Early in last night’s nearly three-hour set at Quicken Loans Arena, former Beatle Paul McCartney, playing in Cleveland for the first time in more than a decade, took off his bluish gray blazer, rolled up his sleeves and unbuttoned his white, collarless button-down shirt, suggesting the workman-like attitude he was about to bring to the stage.
“That will be the only wardrobe change tonight,” he quipped as he handed his jacket to a roadie. You can see a slideshow of photos from the concert here
With the hard-driving opening number, “Hard Day’s Night,” a song he punctuated with a few well-timed shrieks, and the garage-y “Can’t Buy Me Love,” a track that came complete with fuzzy guitars and plodding drums, McCartney quickly enthralled the capacity crowd. “We are going to have a party in this joint tonight,” he said enthusiastically before he stepped to the front of the stage to “drink in” the applause.
Throughout the concert, McCartney, who also plays the Q tonight, shared stories about his late Beatles bandmates, George Harrison and John Lennon. He talked about seeing Jimi Hendrix play shortly before the talented guitarist died. He dedicated “Love Me Do” to Beatles producer George Martin, a guy he described as a “great person” and a “great musician.” And sensing all the dedications to people who have passed away might have come off as a big maudlin, he shifted gears for the concert’s second half, saying it was time to “life the mood.”
And what a second half it was. “Queenie Eye” and “New,” two tracks from his latest album, New
, that McCartney delivered from behind the piano, had a youthful energy to them and led nicely to energetic renditions of “The Fool on the Hill” and “Lady Madonna.” The hip-hop-tinged “FourFiveSeconds” became a rousing sing-a-long, and the psychedelic rocker “Being for the Benefit of Mr. Kite!” benefited from some trippy visuals. McCartney introduced the track by talking about how a circus poster on Lennon’s bedroom wall inspired the tune.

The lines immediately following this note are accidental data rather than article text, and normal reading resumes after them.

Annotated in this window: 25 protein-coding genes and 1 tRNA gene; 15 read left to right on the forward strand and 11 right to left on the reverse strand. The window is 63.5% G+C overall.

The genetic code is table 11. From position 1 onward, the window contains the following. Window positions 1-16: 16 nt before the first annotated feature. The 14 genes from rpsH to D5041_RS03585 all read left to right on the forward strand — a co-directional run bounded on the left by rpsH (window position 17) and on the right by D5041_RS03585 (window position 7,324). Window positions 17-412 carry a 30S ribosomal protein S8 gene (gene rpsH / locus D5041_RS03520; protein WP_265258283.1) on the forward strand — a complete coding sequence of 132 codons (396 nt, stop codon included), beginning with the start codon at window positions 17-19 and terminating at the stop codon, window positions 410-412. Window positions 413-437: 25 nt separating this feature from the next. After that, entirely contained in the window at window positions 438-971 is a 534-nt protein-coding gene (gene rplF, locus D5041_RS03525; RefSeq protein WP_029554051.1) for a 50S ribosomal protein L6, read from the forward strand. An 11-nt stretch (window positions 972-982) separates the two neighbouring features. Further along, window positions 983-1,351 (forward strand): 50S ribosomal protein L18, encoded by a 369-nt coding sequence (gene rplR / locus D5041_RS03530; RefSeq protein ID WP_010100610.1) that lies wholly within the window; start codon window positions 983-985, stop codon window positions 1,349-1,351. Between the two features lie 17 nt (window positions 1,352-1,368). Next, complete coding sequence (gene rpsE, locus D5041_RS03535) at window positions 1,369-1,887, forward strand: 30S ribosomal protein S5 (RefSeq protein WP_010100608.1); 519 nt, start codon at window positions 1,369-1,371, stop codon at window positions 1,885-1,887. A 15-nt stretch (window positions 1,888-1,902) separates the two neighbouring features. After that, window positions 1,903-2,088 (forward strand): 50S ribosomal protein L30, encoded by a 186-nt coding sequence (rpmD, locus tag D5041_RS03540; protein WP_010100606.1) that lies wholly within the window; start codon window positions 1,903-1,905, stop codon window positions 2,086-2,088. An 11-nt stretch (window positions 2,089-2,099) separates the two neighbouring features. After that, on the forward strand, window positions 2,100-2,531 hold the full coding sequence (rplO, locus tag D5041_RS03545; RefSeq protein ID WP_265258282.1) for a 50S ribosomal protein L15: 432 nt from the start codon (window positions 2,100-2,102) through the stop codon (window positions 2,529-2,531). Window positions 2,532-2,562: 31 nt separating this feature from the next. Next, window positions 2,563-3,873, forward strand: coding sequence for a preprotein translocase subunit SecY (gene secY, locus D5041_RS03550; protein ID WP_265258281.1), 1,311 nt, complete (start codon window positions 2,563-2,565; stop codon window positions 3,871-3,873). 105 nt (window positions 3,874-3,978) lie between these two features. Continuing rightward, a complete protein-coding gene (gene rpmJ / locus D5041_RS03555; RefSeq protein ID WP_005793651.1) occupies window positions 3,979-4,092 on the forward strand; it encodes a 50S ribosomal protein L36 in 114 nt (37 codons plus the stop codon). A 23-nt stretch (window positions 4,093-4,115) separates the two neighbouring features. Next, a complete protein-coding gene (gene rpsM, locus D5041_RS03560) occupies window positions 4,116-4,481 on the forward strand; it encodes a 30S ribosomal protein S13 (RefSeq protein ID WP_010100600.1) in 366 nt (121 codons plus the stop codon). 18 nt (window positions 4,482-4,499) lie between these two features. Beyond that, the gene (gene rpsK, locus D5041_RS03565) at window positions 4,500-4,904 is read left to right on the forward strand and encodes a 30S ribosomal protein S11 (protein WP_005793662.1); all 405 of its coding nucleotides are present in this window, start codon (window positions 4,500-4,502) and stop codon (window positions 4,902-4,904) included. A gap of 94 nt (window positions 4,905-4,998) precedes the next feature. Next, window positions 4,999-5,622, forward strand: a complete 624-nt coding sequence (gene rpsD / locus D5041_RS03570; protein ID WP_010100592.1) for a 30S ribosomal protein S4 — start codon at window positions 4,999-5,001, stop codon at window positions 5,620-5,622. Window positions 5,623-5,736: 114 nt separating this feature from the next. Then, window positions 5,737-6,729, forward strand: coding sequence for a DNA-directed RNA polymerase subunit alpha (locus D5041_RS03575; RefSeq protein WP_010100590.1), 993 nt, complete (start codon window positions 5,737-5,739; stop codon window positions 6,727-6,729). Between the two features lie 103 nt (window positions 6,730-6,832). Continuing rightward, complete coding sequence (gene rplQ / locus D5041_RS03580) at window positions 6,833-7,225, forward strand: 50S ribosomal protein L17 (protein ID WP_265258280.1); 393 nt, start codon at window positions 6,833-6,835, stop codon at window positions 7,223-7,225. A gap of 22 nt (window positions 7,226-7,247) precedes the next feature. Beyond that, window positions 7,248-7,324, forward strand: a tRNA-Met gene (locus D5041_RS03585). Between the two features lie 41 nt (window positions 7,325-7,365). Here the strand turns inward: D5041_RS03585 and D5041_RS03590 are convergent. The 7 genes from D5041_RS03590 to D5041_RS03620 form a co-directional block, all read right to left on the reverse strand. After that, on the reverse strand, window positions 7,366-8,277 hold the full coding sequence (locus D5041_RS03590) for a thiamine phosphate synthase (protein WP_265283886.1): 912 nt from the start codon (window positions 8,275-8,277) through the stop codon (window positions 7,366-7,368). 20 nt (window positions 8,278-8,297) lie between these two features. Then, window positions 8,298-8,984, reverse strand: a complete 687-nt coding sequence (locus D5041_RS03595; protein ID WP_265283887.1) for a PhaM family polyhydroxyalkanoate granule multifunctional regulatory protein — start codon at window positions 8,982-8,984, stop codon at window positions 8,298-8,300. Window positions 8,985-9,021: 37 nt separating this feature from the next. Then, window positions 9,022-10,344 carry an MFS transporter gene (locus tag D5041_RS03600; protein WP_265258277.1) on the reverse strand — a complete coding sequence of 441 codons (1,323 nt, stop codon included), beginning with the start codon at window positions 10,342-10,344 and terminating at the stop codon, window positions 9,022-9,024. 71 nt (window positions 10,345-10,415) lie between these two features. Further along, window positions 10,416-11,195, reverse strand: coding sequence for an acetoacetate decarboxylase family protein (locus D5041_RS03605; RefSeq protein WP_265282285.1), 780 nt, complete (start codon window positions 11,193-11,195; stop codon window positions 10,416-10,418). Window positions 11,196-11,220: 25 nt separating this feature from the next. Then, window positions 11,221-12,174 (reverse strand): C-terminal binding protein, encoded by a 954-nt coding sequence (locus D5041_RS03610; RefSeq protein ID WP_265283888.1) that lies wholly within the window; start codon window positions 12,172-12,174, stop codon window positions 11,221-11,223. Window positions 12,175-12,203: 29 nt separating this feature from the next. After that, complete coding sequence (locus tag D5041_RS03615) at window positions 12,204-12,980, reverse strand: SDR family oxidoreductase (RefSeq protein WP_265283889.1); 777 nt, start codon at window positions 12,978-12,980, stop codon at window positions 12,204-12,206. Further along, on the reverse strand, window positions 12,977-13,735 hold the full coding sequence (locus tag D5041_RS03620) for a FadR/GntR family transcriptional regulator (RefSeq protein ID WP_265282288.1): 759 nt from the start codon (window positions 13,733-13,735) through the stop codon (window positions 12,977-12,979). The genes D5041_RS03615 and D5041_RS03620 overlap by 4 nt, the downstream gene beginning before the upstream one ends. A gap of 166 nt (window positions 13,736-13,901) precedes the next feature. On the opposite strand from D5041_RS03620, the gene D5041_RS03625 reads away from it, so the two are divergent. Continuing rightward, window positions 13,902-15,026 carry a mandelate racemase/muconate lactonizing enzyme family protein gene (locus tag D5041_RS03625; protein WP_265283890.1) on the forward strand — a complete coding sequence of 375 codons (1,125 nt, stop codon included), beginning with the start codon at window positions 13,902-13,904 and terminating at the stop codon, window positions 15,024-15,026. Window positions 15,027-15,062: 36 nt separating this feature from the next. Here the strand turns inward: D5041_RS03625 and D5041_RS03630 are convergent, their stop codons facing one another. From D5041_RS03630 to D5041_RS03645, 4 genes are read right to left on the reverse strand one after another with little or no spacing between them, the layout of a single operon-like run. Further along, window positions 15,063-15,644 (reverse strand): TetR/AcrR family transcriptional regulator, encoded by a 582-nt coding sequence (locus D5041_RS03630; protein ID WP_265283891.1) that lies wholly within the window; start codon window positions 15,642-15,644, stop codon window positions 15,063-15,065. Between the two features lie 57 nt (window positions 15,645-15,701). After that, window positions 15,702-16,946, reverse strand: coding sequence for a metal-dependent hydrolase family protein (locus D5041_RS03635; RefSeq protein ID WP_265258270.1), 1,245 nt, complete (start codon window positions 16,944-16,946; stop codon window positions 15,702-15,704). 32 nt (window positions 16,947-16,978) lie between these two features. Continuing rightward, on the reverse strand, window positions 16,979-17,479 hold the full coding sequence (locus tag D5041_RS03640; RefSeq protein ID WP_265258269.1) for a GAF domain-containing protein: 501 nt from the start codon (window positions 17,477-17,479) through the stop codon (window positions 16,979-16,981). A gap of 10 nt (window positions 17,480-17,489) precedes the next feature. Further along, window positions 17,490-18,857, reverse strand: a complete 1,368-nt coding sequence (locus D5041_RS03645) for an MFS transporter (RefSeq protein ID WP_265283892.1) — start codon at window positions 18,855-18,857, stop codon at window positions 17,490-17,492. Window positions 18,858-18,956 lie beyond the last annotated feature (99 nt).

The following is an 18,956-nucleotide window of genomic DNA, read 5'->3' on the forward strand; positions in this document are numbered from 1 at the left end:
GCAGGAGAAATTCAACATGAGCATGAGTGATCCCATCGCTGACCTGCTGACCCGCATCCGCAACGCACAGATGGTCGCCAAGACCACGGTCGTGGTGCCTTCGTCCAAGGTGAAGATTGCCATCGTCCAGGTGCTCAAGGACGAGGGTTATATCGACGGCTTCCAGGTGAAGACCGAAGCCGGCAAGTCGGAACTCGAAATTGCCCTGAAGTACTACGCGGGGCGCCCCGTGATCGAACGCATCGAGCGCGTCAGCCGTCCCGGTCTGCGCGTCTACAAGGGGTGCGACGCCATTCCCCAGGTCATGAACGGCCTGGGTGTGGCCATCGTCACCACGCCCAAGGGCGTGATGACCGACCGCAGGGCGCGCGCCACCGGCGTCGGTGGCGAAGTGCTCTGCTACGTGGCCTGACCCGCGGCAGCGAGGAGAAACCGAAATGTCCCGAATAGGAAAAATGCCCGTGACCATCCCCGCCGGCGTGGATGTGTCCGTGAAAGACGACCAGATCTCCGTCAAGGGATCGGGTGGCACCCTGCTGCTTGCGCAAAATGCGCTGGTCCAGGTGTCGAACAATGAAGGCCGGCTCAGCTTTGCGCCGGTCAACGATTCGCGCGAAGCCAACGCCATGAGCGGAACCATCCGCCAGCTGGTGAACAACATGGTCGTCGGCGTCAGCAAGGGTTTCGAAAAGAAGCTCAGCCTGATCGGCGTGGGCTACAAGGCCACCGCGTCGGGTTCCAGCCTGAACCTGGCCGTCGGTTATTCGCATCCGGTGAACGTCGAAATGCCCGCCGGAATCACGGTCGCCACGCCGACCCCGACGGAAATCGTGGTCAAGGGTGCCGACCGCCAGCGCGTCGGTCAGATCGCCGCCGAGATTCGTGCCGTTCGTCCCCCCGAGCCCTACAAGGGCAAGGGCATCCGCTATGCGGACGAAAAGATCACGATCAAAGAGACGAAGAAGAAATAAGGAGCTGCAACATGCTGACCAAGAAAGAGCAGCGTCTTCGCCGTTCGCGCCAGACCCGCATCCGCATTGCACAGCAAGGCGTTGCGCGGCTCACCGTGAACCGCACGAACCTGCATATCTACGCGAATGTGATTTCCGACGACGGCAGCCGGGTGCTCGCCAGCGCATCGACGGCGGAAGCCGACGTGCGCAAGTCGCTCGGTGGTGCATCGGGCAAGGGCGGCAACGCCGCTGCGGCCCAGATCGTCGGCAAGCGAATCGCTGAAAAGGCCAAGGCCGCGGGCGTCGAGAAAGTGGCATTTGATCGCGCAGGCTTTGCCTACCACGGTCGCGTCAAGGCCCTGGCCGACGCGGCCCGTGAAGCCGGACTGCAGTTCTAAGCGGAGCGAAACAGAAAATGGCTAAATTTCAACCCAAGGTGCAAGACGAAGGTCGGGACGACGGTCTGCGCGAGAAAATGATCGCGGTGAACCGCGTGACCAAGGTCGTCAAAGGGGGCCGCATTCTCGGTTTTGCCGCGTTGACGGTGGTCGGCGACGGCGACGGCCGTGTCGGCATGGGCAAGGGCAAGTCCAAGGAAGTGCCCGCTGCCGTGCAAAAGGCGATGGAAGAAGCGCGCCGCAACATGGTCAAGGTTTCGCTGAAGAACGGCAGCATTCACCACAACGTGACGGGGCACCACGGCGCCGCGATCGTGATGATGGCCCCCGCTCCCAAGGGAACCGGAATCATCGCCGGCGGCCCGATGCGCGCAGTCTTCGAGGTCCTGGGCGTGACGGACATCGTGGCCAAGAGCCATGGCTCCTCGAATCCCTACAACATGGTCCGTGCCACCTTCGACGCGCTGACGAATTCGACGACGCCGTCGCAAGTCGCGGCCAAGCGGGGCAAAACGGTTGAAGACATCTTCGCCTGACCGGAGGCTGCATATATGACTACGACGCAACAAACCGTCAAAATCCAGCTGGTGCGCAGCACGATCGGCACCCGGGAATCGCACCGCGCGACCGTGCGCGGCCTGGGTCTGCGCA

After delivering dramatic renditions of “Band on the Run,” “Back in the USSR” and “Live and Let Die,” the latter of which came complete with pyro, lasers and fireworks, McCartney closed the set with the Beatles classic “Hey Jude,” happily leading the audience through a fervent sing-a-long.
He then switched gears for the encore, which commenced with a tender rendition of “Yesterday” before seguing into the bluesy Wings’ number “Hi Hi Hi” and the Beatles classic “Birthday,” a tune that McCartney cheekily dedicated to “anyone who has a birthday this year.”
At a time when attention spans seem to keep getting shorter and today’s next big thing quickly becomes yesterday’s news, McCartney proved that good songs and rock solid musicianship still have a place in the pop/rock world. Regularly switching from piano to guitar/bass and back again, McCartney possesses the kind of musical acumen that’s hard to find these days. The guy even played the ukulele at one point in the concert.
His four-piece backing band stayed with him every step of the way, capably accompanying him on a stripped down segment that included a rendition of “In Spite of All the Love,” a tune by the Quarrymen, the band that preceded the Beatles, and then plugging back in to deliver hard rocking songs by Wings and Beatles as well as tracks from McCartney’s solo career.
Here’s to hoping McCartney, a terrific showman who appears to still really enjoy playing live, doesn’t wait another decade to come back to town.